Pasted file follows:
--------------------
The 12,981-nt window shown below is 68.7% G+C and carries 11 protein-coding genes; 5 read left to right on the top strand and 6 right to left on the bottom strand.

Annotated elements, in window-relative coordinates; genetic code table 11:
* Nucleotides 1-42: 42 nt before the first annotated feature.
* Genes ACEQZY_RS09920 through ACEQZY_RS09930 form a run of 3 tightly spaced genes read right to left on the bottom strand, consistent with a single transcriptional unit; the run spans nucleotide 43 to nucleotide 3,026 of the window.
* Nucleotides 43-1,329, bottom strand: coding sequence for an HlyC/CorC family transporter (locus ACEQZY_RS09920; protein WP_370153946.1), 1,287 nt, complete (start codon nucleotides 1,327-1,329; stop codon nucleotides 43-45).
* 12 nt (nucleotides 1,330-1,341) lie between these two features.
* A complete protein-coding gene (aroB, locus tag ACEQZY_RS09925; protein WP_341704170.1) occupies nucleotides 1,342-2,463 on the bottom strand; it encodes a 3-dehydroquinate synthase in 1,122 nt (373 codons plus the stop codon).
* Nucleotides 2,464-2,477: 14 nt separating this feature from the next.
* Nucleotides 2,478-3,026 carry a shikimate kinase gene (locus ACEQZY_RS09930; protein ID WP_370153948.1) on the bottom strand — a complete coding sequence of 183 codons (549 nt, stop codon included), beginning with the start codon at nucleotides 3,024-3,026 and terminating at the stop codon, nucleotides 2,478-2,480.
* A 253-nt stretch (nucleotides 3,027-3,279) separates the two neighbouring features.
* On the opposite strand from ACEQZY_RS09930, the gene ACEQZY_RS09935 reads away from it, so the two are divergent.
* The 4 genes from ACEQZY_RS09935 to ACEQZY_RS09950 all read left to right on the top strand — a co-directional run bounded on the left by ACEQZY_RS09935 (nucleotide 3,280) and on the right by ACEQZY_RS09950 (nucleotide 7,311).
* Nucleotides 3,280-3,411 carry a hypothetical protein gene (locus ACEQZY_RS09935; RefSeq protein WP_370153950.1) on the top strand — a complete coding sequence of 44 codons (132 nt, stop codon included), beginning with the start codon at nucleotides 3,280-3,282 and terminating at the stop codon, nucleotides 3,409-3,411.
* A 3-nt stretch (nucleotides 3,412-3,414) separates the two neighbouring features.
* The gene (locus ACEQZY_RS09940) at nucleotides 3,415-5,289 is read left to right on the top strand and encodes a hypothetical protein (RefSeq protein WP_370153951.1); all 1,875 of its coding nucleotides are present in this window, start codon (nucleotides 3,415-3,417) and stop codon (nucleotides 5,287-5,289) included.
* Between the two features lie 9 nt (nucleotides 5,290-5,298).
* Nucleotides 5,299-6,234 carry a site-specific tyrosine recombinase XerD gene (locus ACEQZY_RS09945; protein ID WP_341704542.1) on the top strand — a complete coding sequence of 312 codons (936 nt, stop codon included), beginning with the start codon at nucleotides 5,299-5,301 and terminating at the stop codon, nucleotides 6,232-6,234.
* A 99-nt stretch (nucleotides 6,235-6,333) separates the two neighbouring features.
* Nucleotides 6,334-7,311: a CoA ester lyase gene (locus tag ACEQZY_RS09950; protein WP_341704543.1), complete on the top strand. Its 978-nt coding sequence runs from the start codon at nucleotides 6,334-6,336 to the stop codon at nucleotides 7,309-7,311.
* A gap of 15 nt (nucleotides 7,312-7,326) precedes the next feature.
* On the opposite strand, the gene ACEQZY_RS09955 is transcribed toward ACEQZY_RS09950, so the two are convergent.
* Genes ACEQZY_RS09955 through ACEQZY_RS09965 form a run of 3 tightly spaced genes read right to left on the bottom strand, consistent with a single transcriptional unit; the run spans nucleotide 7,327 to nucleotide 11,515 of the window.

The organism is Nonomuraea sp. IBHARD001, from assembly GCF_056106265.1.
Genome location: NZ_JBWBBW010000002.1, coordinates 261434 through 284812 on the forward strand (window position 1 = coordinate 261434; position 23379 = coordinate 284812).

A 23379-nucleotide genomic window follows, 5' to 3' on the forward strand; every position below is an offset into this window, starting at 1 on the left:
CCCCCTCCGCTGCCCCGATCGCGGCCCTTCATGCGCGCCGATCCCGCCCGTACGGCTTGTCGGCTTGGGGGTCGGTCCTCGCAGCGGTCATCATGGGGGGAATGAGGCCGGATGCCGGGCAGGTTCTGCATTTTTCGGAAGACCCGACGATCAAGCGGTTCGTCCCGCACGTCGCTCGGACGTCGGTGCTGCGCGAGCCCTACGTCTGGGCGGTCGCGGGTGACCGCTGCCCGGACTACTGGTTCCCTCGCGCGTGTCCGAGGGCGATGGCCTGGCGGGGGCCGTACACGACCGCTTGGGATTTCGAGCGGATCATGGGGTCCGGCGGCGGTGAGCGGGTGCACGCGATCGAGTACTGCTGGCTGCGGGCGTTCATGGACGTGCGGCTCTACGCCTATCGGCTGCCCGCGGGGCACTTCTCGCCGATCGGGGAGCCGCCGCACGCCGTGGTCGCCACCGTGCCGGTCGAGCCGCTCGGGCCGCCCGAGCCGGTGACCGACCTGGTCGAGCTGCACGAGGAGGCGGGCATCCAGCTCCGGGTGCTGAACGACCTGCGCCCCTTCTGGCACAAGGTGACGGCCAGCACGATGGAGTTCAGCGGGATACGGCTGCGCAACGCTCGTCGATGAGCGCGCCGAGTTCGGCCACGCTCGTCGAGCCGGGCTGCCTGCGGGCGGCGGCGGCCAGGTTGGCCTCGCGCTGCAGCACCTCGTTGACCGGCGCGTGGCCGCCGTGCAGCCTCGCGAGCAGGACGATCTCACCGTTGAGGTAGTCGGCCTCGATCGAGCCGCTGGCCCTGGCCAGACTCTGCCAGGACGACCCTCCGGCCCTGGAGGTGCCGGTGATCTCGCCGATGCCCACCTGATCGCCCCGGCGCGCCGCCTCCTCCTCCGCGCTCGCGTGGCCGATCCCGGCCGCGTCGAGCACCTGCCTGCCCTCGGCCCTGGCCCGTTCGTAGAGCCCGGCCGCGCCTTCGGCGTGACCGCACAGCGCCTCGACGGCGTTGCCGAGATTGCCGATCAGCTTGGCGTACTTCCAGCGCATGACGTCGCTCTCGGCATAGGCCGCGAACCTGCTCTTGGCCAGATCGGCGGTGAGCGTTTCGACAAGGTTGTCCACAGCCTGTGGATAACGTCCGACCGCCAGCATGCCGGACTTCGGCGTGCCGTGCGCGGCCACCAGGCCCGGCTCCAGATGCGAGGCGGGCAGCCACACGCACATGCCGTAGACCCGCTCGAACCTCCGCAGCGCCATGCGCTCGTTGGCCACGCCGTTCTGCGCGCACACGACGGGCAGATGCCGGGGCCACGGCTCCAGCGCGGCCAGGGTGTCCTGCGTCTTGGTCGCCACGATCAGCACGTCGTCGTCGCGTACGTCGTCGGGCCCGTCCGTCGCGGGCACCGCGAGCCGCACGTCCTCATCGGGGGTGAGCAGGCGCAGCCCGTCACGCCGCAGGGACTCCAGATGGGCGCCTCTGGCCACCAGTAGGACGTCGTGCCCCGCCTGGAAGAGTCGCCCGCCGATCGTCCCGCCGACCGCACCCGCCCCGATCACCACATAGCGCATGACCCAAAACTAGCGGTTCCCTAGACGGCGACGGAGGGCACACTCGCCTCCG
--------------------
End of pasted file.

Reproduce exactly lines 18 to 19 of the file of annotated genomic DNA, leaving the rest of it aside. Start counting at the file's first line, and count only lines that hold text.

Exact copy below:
* A 99-nt stretch (nucleotides 6,235-6,333) separates the two neighbouring features.
* Nucleotides 6,334-7,311: a CoA ester lyase gene (locus tag ACEQZY_RS09950; protein WP_341704543.1), complete on the top strand. Its 978-nt coding sequence runs from the start codon at nucleotides 6,334-6,336 to the stop codon at nucleotides 7,309-7,311.